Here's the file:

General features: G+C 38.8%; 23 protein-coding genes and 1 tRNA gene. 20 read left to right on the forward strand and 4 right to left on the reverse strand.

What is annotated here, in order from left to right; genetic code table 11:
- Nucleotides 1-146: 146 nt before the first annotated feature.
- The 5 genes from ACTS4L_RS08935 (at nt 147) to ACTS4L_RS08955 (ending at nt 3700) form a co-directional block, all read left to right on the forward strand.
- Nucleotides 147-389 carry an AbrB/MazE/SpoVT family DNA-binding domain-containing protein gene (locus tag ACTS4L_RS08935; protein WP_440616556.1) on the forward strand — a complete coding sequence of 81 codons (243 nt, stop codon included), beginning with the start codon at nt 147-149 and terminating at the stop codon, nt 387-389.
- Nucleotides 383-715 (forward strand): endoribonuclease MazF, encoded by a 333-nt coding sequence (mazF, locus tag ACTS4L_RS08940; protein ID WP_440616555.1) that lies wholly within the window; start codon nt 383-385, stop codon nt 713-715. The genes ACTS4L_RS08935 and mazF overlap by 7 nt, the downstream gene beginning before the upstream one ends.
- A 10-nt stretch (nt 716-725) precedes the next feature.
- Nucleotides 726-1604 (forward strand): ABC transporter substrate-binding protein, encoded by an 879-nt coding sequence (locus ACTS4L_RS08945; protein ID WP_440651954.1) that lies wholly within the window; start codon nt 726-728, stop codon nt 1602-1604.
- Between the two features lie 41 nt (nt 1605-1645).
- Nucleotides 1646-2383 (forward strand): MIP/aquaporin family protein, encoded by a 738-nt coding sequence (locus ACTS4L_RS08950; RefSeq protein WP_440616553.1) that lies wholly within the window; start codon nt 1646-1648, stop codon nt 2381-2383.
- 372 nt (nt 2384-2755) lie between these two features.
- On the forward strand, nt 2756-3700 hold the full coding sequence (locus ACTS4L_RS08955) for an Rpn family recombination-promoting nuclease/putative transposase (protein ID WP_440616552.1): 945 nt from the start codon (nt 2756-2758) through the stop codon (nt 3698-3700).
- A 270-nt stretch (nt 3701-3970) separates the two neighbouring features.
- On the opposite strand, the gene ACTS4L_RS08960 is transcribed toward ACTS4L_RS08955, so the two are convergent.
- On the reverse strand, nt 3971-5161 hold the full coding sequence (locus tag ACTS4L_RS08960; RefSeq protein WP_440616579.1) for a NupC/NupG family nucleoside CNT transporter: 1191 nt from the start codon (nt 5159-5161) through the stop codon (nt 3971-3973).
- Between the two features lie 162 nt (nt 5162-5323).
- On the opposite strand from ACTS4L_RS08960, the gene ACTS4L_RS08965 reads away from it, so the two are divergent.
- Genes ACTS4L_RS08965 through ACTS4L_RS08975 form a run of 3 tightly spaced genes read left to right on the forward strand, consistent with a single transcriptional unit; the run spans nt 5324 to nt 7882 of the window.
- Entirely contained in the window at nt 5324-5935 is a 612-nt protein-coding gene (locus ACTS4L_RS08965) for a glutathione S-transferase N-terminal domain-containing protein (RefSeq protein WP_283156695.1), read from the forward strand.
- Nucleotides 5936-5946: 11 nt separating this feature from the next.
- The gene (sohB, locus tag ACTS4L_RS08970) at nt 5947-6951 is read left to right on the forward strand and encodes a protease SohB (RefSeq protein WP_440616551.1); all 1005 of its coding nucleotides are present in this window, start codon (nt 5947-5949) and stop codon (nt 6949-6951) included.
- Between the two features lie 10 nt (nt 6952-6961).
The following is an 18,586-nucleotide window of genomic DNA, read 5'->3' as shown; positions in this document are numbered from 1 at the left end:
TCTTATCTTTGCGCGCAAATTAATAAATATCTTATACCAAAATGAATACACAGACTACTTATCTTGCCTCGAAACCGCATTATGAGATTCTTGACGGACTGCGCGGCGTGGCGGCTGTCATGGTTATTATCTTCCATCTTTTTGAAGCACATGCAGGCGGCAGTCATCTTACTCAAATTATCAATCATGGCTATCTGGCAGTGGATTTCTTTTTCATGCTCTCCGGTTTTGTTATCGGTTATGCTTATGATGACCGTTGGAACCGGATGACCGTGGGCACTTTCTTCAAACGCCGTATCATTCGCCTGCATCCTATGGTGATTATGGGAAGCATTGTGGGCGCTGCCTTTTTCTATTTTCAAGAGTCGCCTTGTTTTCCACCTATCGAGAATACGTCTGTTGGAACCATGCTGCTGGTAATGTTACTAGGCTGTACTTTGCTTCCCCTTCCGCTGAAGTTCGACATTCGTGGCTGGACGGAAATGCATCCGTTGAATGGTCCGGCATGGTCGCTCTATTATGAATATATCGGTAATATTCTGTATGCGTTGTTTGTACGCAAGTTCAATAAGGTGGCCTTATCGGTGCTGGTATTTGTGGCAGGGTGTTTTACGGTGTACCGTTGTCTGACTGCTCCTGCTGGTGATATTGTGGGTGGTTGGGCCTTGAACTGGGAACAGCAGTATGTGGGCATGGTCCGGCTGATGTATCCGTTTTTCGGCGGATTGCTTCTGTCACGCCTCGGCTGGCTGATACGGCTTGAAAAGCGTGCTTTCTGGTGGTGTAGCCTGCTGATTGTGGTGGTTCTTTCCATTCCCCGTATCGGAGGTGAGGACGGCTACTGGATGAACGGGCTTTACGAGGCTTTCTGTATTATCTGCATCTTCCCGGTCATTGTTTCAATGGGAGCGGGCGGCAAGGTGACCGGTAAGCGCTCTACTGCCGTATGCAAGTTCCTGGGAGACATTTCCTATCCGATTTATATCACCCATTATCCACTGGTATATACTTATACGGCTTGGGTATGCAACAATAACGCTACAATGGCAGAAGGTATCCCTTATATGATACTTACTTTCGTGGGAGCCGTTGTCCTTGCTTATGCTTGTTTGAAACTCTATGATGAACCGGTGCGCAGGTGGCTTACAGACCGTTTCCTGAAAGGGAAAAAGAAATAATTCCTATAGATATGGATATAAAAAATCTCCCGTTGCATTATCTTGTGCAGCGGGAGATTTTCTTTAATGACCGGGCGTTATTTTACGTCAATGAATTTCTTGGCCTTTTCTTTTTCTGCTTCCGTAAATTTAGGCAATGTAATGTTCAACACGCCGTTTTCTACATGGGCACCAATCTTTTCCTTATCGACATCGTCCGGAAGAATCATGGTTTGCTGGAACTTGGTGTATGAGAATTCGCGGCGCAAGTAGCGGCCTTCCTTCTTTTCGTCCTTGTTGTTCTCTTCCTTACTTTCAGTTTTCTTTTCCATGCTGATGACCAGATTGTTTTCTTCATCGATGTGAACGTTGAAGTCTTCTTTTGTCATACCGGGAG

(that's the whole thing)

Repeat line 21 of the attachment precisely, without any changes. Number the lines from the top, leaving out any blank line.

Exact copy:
- The gene (sohB, locus tag ACTS4L_RS08970) at nt 5947-6951 is read left to right on the forward strand and encodes a protease SohB (RefSeq protein WP_440616551.1); all 1005 of its coding nucleotides are present in this window, start codon (nt 5947-5949) and stop codon (nt 6949-6951) included.